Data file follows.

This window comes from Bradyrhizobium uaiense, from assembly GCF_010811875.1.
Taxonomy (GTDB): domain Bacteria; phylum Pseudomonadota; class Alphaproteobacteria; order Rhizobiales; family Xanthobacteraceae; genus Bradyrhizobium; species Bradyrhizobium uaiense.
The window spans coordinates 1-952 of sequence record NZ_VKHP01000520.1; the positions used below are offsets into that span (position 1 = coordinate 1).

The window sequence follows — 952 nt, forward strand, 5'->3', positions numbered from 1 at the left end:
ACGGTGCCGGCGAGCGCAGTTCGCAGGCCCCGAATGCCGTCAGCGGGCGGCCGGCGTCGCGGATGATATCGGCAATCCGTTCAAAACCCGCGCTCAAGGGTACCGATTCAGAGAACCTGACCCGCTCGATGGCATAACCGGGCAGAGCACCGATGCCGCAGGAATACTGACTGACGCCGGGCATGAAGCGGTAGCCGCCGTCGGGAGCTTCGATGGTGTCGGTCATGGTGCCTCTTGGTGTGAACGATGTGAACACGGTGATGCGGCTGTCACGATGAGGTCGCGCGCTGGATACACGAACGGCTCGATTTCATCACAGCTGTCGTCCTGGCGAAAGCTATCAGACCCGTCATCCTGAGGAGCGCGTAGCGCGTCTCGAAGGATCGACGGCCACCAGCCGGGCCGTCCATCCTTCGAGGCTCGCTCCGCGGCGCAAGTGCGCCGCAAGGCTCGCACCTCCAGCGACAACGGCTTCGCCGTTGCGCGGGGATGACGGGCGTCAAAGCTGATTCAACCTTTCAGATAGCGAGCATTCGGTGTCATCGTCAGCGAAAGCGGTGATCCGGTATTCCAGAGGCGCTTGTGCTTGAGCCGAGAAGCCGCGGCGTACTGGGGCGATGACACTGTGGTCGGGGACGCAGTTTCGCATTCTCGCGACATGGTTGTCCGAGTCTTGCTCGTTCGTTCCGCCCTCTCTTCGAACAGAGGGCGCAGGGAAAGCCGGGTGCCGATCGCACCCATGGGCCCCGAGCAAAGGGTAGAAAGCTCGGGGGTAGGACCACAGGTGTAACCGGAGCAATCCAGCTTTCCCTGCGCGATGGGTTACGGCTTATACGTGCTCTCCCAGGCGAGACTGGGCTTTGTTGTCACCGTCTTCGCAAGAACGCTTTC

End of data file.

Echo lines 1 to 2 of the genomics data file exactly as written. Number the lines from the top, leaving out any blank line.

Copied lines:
This window comes from Bradyrhizobium uaiense, from assembly GCF_010811875.1.
Taxonomy (GTDB): domain Bacteria; phylum Pseudomonadota; class Alphaproteobacteria; order Rhizobiales; family Xanthobacteraceae; genus Bradyrhizobium; species Bradyrhizobium uaiense.